Chapter 150 — The Sage in the Dream Is the Sage Who Forgot Himself in the Dream: He Imagined Everything

The sage then said:—

It was through this kind of reasoning that my sagely guest made me acquainted with whatever was worth knowing. Then by pleading, I forced my guest to remain longer with me. He consented to stay at my house, which resembled the home of a dead, ignorant person. The sage who spoke those instructive words to me, bright and cooling as moonlight, behold him to be the same venerable person who is now sitting beside you.

Without me having to ask, the sage gave me the following speech to remove my ignorance. It was as if Agni, the god of sacrifice, had risen out of the fire pleased with my sacrifice.

Vasishta speaking:—

Hearing these words of the sage, the hunter was confounded with wonder. He could not understand how the sage who explained the theory of dreaming was the same sage sitting before him.

The hunter said, “O, it is a great wonder, inconceivable in my mind, that the sage who expounded the nature of dreams is now manifest before me. I wonder at this, O sage, that the sagely guest you saw in your dream and who explained the cause of dreams to you, should now be seen in this waking state. Say, how could this imaginary sage seen in your airy dream appear in a solid body and sit calmly here, like the fancied ghost of children? Please explain your wonderful story, in due order. Who is he and from where does he comes in this questionable form?”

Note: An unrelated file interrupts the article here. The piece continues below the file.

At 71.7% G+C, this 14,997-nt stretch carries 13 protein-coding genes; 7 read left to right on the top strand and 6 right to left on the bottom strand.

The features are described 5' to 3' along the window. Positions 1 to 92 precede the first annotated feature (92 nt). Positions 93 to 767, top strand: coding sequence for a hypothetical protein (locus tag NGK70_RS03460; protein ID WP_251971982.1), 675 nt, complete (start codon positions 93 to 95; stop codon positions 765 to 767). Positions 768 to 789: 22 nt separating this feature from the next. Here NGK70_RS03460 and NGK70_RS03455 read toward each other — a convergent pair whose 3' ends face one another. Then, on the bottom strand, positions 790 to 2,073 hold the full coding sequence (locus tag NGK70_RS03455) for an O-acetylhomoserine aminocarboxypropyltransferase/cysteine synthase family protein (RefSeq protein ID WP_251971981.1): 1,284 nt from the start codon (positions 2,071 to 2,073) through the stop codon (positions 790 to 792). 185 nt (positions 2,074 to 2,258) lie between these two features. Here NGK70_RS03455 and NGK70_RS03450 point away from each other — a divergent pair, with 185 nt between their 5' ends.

10 The sage replied:—

Hear me patiently, O fortunate man. Let me relate this wonderful story. I will tell it briefly, but you must not be hasty about it.

11 This sage who now sits by you, who I had then met, told me that he was a learned man and had come to tell me his tale too long to relate. 12 As he said these words, he remembered his former nature, which was as bright and fair as the clear sky at the end of spring season.